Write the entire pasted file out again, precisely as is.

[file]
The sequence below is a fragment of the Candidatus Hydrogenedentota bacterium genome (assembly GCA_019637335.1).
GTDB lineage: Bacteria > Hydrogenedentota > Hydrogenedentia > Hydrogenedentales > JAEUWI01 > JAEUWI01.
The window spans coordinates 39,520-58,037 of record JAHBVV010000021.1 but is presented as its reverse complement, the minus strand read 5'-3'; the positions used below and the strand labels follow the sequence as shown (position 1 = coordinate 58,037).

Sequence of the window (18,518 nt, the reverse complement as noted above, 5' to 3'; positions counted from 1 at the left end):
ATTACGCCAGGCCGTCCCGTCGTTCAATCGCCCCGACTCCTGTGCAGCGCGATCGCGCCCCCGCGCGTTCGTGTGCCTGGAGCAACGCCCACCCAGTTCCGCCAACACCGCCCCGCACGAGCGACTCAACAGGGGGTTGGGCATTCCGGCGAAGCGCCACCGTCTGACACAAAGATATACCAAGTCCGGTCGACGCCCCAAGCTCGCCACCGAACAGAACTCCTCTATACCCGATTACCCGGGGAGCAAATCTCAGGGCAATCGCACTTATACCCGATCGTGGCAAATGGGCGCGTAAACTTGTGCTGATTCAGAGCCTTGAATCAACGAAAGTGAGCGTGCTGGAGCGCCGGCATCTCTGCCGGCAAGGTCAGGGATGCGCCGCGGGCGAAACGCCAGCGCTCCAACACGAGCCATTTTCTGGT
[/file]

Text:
The sequence below is a fragment of the Candidatus Hydrogenedentota bacterium genome (assembly GCA_019637335.1).
GTDB lineage: Bacteria > Hydrogenedentota > Hydrogenedentia > Hydrogenedentales > JAEUWI01 > JAEUWI01.
The window spans coordinates 39,520-58,037 of record JAHBVV010000021.1 but is presented as its reverse complement, the minus strand read 5'-3'; the positions used below and the strand labels follow the sequence as shown (position 1 = coordinate 58,037).

Sequence of the window (18,518 nt, the reverse complement as noted above, 5' to 3'; positions counted from 1 at the left end):
ATTACGCCAGGCCGTCCCGTCGTTCAATCGCCCCGACTCCTGTGCAGCGCGATCGCGCCCCCGCGCGTTCGTGTGCCTGGAGCAACGCCCACCCAGTTCCGCCAACACCGCCCCGCACGAGCGACTCAACAGGGGGTTGGGCATTCCGGCGAAGCGCCACCGTCTGACACAAAGATATACCAAGTCCGGTCGACGCCCCAAGCTCGCCACCGAACAGAACTCCTCTATACCCGATTACCCGGGGAGCAAATCTCAGGGCAATCGCACTTATACCCGATCGTGGCAAATGGGCGCGTAAACTTGTGCTGATTCAGAGCCTTGAATCAACGAAAGTGAGCGTGCTGGAGCGCCGGCATCTCTGCCGGCAAGGTCAGGGATGCGCCGCGGGCGAAACGCCAGCGCTCCAACACGAGCCATTTTCTGGT